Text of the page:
I’ve posted a few Easter titles in past years which you can locate at these links — both religious and egg-y titles.
I don’t find many Easter-themed books compelling, honestly, but I have gathered five more, ranging from religious to whimsical, that stand out from the crowd.
Jesus, written and illustrated by Brian Wildsmith published in 2000 by Eerdmans Books for Young Readers
Brian Wildsmith is a brilliant illustrator, whose kaleidoscopic color, exuberant lines and spattering and detail, have won him prestigious awards as well as the affection and admiration of so many of us. You should visit his website to see more of his titles to explore.
Here he traces the life of Jesus — his birth, his visit to Jerusalem at age 12, his baptism and temptation, a number of his miracles, the transfiguration, his triumphant entrance into Jerusalem, the Last Supper, his trial, crucifixion, resurrection, ascension, and Pentecost.
Each of these is narrated quite briefly, and illustrated in those exquisite bursts of color Wildsmith is known for. He’s set each scene in a golden window frame, as though they are stained glass windows in a cathedral. Gorgeous work, with the story of Jesus’ life presented plainly, without commentary.
Chicken Sunday, written and illustrated by Patricia Polacco published in 1992 by Philomel Books
Drawing on a childhood memory, master storyteller Patricia Polacco wrote this warm story, full of generosity, kindness, a love that reaches across all kinds of divides… and fried chicken.
Miss Eula is neighbor and surrogate gramma to Patricia, and oh how Patricia loves her. Loves Miss Eula’s singing voice “like slow thunder and sweet rain” and loves her mouth-watering Sunday dinners — a banquet of fried chicken, greens, spoon bread and more.
Easter is coming, and Miss Eula has been powerfully admiring the beautiful hats in Mr. Kodinski’s shop. How can Patricia, Winston, and Stewart earn enough money to buy one for her? And how can they convince old Mr. Kodinski that they are not the mean kids who threw eggs at his door?
Pysanky eggs and chutzpah — that’s the solution. And tenderness and understanding. All of it comes together just in time for Miss Eula’s Easter Sunday solo. This is a very sweet story. Polacco’s rich, human figures and faces add immensely to the beauty of it.
I Wonder as I Wander, by Gwenyth Swain, illustrated by Ronald Himler published in 2003 by Eerdmans Books for Young Readers
The Appalachian folk song, “I Wonder as I Wander” is sung as a Christmas carol, and that makes sense given that one of the verses is about Jesus’ birth.
The song begins and ends, though, with a wondering about how Jesus, the King, would come to die for “poor orn’ry people like you and like I” and that seems to me to be an invitation to make use of this in our Easter celebrations as well.
The song was brought to us through the work of John Jacob Niles who traveled Appalachia transcribing these traditional melodies. He heard it sung by a young girl named Annie Morgan.
This fictitious story pleasantly, poignantly imagines the origins of Annie’s song and her encounter with Mr. Niles. It’s a beautiful slice of Americana, and a dear story of a young girl, the daughter of an itinerant preacher, whose mother has recently died. Her questions and wonderings about God, death, grief, and poverty, and her father’s measured answers, find their way into this haunting song.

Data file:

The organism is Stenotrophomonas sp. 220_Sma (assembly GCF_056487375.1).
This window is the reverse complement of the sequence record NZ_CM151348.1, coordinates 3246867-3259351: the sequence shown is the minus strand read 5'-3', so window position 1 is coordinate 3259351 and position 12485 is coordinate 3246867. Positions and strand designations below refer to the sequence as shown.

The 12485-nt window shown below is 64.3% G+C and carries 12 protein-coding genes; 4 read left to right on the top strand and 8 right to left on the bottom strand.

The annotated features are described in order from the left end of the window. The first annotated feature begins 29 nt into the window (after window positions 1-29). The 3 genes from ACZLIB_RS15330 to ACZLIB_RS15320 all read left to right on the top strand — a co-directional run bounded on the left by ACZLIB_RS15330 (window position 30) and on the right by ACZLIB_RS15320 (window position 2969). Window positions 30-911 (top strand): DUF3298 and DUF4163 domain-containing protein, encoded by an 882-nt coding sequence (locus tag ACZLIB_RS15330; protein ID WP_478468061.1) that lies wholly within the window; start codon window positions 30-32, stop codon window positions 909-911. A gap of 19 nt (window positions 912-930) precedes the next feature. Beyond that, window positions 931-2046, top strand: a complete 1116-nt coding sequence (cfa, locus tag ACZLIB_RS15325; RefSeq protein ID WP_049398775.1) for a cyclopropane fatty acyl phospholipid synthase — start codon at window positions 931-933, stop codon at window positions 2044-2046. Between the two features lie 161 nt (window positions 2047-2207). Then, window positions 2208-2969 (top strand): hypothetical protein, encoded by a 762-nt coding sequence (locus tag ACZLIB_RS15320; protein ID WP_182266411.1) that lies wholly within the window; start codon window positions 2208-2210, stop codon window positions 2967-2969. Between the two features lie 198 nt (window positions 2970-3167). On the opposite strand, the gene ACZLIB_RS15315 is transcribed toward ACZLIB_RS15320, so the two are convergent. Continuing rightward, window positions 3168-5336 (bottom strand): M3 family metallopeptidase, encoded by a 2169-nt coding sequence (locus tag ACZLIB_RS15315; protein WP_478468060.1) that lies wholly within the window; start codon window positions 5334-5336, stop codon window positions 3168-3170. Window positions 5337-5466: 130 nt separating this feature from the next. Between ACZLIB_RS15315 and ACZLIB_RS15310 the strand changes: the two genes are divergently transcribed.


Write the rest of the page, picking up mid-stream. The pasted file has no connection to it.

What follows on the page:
I just came across this book, and I really like it. Himmler’s handsome, evocative watercolors are a perfect complement. Ages 5 and up.
Peter’s First Easter, by Walter Wangerin, Jr. illustrated by Timothy Ladwig published in 2000 by Zondervan
Here’s a first: I’ve never put a book on Orange Marmalade that I’ve not read cover to cover. But I haven’t even seen this one!
It’s a title that my friend Haley highly recommends, though, and she’s blogged about it over at Aslan’s Library, where she covers “theological books for kids.”
It’s the story of Jesus’ death and resurrection as told by his disciple Peter. The one who brashly said he would not turn his back on Jesus come what may, then flatly denied knowing him three times in one swift evening. Haley calls it “a book about the power of God’s forgiveness” and I’ll just link you to her review of it over at her blog.
Easter Parade, written and illustrated by Mary Chalmers published in 1988 by Harper & Row
Mary Chalmers is the illustrator of many charming little animal stories for preschoolers.
This is a sweet little romp of a parade, with Easter Chickens coming over the mountains in a golden, sort of hot-air-balloon-carriage, and Easter Bunnies pouring from the springtime woods, and Easter Ducks sailing across the lake in pastel boats, all convening at the Easter Farm where they load up the farm wagons with jolly, beribboned baskets of colored eggs and deliver them to happy bunnies and kittens and mice and skunks.
So darling! When they’re done, and every little cute child has a basket, they discover there’s one basket left over. Who did they miss? They will not rest until they find this person, no matter how tiny she may be! How nice.
Such a happy story, so full of springtime beauty and thoughtfulness and Easter celebration.
Still to come this week, I’ve got some lamb-y stories and a couple of Passover titles to consider for your Holy Week collections.
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